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Metaldyne’s Japanese Company Was Started with a Credit Card

When Metaldyne Corp.’s CEO wanted to expand the company and establish a presence in Asia, he turned to Jim Hudak. Not only did Jim speak Japanese, he also understood the culture and had experience in creating successful business strategies.

Jim, then vice president of sales and engineering, put a long- and short-term business strategy together and headed off to Japan.

Since Metaldyne, a $2 billion automotive supplier, had no credit there, he had to use his personal credit card to get the businesses off the ground.

Within a short time, Jim was named managing director, Asia Pacific, and then vice president - sales & engineering and executive in charge of Asia and took a leading role in developing business relationships with Asian automakers.

By this time there was a lot on Jim’s plate. Besides his other responsibilities, he was also the representative director for Metaldyne Japan, chairman of the board for Metaldyne India and a board member of Metaldyne China and Korea.In addition, Jim had oversight for regional commercial, engineering, purchasing, human resources and operational functions. He was the key interface with customers, investors and the parent company globally and responsible for strategic planning.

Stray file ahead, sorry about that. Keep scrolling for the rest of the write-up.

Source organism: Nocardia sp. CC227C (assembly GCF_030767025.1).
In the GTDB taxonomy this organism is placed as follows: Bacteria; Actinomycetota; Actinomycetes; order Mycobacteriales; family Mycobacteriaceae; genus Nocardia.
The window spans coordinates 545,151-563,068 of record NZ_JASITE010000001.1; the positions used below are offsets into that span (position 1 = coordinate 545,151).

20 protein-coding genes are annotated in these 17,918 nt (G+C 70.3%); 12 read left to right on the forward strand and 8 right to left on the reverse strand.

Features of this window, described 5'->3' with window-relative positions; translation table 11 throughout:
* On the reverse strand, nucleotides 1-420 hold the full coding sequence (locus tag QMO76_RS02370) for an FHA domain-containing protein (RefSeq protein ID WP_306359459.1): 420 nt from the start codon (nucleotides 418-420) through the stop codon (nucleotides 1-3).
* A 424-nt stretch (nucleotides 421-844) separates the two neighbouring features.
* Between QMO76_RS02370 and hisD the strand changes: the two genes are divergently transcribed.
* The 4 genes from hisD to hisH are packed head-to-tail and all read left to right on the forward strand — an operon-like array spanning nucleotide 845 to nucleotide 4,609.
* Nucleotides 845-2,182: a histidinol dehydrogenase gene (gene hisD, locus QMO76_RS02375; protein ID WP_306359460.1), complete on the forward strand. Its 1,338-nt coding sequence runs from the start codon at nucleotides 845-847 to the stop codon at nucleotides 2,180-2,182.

He championed the development strategies and implementation plans and led the Asia-based sales and engineering teams. He also led an organizational restructuring plan that realigned the company’s global product lines, resulting in significant cost improvements and operating efficiencies.

Metaldyne’s move into Asia was a success. The new business awarded doubled the size of its Asian OEM business and accounted for 22 percent of annual sales in 2012.

When the time came for Metaldyne to go down a new path, Jim had a leading role in the M&A activities that led to the sale of that company to Ashai Tec. He was named head of the commercial integration committee for the new company and a a significant contribution in the development and adoption of the five-year strategic plan.

Jim’s credit card started it all.

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